As I was flipping through them, I came to this photo:
|1988 Senior Prom|
And my reaction to this photo was, "Oh, that's a nice picture. Hey, that's me. (dawning realization) Wow, I'm not hideously ugly. (Insert some other exceptionally negative thoughts that came immediately after that one). Huh. Why did I think I was so fantastically strange looking for so long?"
I was honestly shocked to look at this picture and think that this girl is attractive. And then to realize that this girl was me. This is me going to the Senior Prom with the cutest guy in school. I had been shocked when he asked me, first of all, because I didn't hang out with his crowd, I had a crush on him (like all the girls did), but I didn't know him at all. I just knew he was tummy-churning cute, and he'd never given me the time of day before.
Now, the point of this post, the reason that I wanted to share it is this; this is a good example of believing old programing subconsciously.
I was taught as a young girl that I was ugly. Incredibly, hideously ugly. I grew up really confused about that fact, I spent a lot of time scrutinizing myself in the mirror and trying to figure out where I had gone so horribly wrong. What was it about me that was so disgusting? A difficult quest at best, because the person who was teaching me this about myself was telling me these things because of issues HE had, not because of issues that I had.
But as a six year old, you don't have the ability to discern whether the person who is entrusted with your development is qualified to help shape your sense of self worth or not.
As children, we tend to believe what we are told. For instance, my sister used to tell me I was loud, sticky, and funny. I believed her. (I think, actually, that's a pretty accurate assessment. One I'll own proudly to this day, although I've learned to temper the loud bit somewhat, I still find myself sticky, dirty, and the butt of my own jokes frequently.)
|Yup, that's me. Yup, she taped my mouth shut. I identify so much more with this girl!|
One day in high school, I met a boy named Kris who introduced me to the idea of learning to love myself. This was a strange, foreign concept which seemed selfish at best. Kris was patient with me while I learned the edges of the beginnings of what it would be like to one day learn that lesson, and for that, I am forever grateful to him. He was the beginning of my becoming. Oh that we all can have a Kris in our lives!!
Anyway, my point here is that as I grew older, and I removed my stepfather from my life, and I began to heal from my interaction from him, I began to be able to discern his voice inside my ego concept. I began to sort. Wait a second, this is from him, not from me.
I could, like seperating white checkers from black ones, put things on one side that came from my heart, and hear his voice inside my own in other things and put those things on another side. Learning to hear the person who taught you something about yourself is often very difficult, because if we learn the lesson from a trusted source, we also learn to continue to tell ourselves that concept as truth.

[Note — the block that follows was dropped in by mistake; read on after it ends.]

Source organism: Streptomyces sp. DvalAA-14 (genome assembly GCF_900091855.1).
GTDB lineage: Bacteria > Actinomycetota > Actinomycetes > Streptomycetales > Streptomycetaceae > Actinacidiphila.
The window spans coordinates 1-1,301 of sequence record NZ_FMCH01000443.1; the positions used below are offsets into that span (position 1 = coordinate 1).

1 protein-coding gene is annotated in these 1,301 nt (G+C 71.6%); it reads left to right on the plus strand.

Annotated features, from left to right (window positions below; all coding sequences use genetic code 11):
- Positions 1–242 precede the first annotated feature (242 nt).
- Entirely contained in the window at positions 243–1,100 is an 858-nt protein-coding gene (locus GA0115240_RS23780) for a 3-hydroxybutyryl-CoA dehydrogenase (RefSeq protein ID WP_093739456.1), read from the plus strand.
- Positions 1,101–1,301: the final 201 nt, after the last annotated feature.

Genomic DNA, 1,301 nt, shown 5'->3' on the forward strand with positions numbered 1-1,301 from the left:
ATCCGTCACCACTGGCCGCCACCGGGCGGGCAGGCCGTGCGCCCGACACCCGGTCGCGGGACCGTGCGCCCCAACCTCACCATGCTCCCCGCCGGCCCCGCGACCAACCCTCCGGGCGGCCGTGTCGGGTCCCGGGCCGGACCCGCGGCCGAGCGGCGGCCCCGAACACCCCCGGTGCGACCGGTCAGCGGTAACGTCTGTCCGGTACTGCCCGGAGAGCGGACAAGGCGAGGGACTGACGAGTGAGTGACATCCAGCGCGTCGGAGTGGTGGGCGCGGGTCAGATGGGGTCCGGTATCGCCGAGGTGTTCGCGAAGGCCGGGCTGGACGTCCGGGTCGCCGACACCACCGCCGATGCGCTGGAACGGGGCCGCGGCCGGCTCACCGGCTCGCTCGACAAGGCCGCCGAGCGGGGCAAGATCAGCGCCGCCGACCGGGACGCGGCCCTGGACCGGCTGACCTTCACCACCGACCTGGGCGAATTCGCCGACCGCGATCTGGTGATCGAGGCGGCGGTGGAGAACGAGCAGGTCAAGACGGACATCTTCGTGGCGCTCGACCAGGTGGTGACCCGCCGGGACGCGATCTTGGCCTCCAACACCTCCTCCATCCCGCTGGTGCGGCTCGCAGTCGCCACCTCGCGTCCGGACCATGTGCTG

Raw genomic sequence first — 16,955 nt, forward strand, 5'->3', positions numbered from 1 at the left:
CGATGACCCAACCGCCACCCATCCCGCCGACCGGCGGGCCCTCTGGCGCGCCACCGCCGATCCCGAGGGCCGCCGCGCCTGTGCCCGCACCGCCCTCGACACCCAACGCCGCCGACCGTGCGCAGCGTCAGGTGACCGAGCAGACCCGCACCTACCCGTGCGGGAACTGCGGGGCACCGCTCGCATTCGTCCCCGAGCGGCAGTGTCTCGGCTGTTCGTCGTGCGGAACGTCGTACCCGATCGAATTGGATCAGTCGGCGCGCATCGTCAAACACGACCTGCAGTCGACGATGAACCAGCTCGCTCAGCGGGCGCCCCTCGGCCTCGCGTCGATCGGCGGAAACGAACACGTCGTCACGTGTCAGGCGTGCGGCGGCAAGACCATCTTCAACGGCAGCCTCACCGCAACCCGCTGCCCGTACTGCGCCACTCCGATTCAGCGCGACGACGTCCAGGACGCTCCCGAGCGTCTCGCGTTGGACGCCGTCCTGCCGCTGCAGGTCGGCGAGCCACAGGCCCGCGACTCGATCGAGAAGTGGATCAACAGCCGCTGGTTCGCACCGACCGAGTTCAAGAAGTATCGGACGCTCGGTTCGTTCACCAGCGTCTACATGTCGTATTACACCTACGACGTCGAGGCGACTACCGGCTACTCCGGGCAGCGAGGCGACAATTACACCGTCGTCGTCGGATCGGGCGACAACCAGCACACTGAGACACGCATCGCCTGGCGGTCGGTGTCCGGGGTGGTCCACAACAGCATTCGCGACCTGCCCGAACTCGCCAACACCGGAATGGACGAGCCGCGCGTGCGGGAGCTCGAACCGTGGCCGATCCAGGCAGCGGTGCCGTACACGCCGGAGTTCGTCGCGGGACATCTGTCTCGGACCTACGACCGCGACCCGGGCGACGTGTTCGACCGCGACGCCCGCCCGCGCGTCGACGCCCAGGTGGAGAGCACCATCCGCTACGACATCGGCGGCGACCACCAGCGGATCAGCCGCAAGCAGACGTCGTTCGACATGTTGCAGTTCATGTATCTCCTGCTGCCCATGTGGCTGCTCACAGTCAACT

For instance, "You are lazy." If you were told this for years as a child, you will learn to say it to yourself, because you were taught this about yourself, and it becomes "I am lazy." This is the programmers concept now being repeated in your voice to yourself. And now you REALLY believe it. It has become enough truth that you are telling it to yourself, and this makes tracking the source and sourcing the truth of the statement very very difficult.
When I think about this, I wonder how much of our selves are defined by other peoples off handed comments and concepts along the way. Who told you that you had limits? Physical, emotional, artistic? Who told you you couldn't sing, or dance, or weren't an athlete? Who told you you'd never be great? Who told you who you are before you had a chance to become who you can be?
I'm sharing this because my belief is that we are all becoming, every day. I don't believe in limit. I believe in living. I believe that if we work hard to remove the limits of our learned ego, and then to set our own egoic definitions aside, we can approach everything, even that which we've been doing our whole lives, with a beginner's mindset. With joyful, childlike, limitless humility. With a desire and ability to LIVE!
|On the beach in Martha's Vineyard 1989. Still confused about who I am, I have several cutting scars on my arm.|
It is okay to be bad at something. Its okay to be a beginner at something. Its okay to try something, to try something again! Its okay to let go of all you thought you knew and start over. Its okay to believe in yourself when no one else does.
In the last four years, I've learned that I'm not ugly. What I didn't realize was that (and here is how powerful our minds can be), I didn't become un-ugly four years ago.
I had managed to untangle my concept of how I look from the decision point forward, but I hadn't been able to go back and give grace to the girl of my past, not the child, not the teenager, not even the young mother.
Seeing this prom picture brought me back to how powerful our concept of our self can be, how limiting it can be, and it made me wonder, if we could all hear criticism in our lives and use it as lesson, but not as ultimate fact, how far would we all go? What could you achieve if you weren't gullible enough to believe you had limit, but you were humble enough to stay a beginner?